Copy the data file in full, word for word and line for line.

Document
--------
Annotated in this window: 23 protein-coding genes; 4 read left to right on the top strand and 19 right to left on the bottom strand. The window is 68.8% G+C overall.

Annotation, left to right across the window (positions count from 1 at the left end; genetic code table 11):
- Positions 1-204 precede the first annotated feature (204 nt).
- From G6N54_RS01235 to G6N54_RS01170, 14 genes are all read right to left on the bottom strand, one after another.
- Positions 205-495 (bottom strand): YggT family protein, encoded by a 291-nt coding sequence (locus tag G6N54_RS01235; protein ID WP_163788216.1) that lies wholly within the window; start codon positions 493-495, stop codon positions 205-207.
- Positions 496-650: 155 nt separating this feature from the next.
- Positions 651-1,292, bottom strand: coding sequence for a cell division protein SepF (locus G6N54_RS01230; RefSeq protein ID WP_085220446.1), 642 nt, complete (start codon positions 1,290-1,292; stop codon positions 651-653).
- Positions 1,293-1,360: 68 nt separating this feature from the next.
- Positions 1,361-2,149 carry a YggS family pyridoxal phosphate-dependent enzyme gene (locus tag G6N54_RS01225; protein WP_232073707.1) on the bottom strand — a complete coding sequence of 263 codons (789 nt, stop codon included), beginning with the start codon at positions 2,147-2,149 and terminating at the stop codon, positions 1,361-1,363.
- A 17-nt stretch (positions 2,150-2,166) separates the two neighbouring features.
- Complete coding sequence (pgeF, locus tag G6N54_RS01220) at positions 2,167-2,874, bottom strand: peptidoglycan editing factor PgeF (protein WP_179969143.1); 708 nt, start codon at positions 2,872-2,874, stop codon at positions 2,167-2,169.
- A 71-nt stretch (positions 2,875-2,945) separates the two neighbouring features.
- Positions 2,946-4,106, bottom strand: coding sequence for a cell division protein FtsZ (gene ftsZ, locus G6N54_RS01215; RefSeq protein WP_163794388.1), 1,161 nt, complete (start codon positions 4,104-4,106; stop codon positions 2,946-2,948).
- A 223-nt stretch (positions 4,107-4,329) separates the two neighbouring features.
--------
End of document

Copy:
Annotated in this window: 23 protein-coding genes; 4 read left to right on the top strand and 19 right to left on the bottom strand. The window is 68.8% G+C overall.

Annotation, left to right across the window (positions count from 1 at the left end; genetic code table 11):
- Positions 1-204 precede the first annotated feature (204 nt).
- From G6N54_RS01235 to G6N54_RS01170, 14 genes are all read right to left on the bottom strand, one after another.
- Positions 205-495 (bottom strand): YggT family protein, encoded by a 291-nt coding sequence (locus tag G6N54_RS01235; protein ID WP_163788216.1) that lies wholly within the window; start codon positions 493-495, stop codon positions 205-207.
- Positions 496-650: 155 nt separating this feature from the next.
- Positions 651-1,292, bottom strand: coding sequence for a cell division protein SepF (locus G6N54_RS01230; RefSeq protein ID WP_085220446.1), 642 nt, complete (start codon positions 1,290-1,292; stop codon positions 651-653).
- Positions 1,293-1,360: 68 nt separating this feature from the next.
- Positions 1,361-2,149 carry a YggS family pyridoxal phosphate-dependent enzyme gene (locus tag G6N54_RS01225; protein WP_232073707.1) on the bottom strand — a complete coding sequence of 263 codons (789 nt, stop codon included), beginning with the start codon at positions 2,147-2,149 and terminating at the stop codon, positions 1,361-1,363.
- A 17-nt stretch (positions 2,150-2,166) separates the two neighbouring features.
- Complete coding sequence (pgeF, locus tag G6N54_RS01220) at positions 2,167-2,874, bottom strand: peptidoglycan editing factor PgeF (protein WP_179969143.1); 708 nt, start codon at positions 2,872-2,874, stop codon at positions 2,167-2,169.
- A 71-nt stretch (positions 2,875-2,945) separates the two neighbouring features.
- Positions 2,946-4,106, bottom strand: coding sequence for a cell division protein FtsZ (gene ftsZ, locus G6N54_RS01215; RefSeq protein WP_163794388.1), 1,161 nt, complete (start codon positions 4,104-4,106; stop codon positions 2,946-2,948).
- A 223-nt stretch (positions 4,107-4,329) separates the two neighbouring features.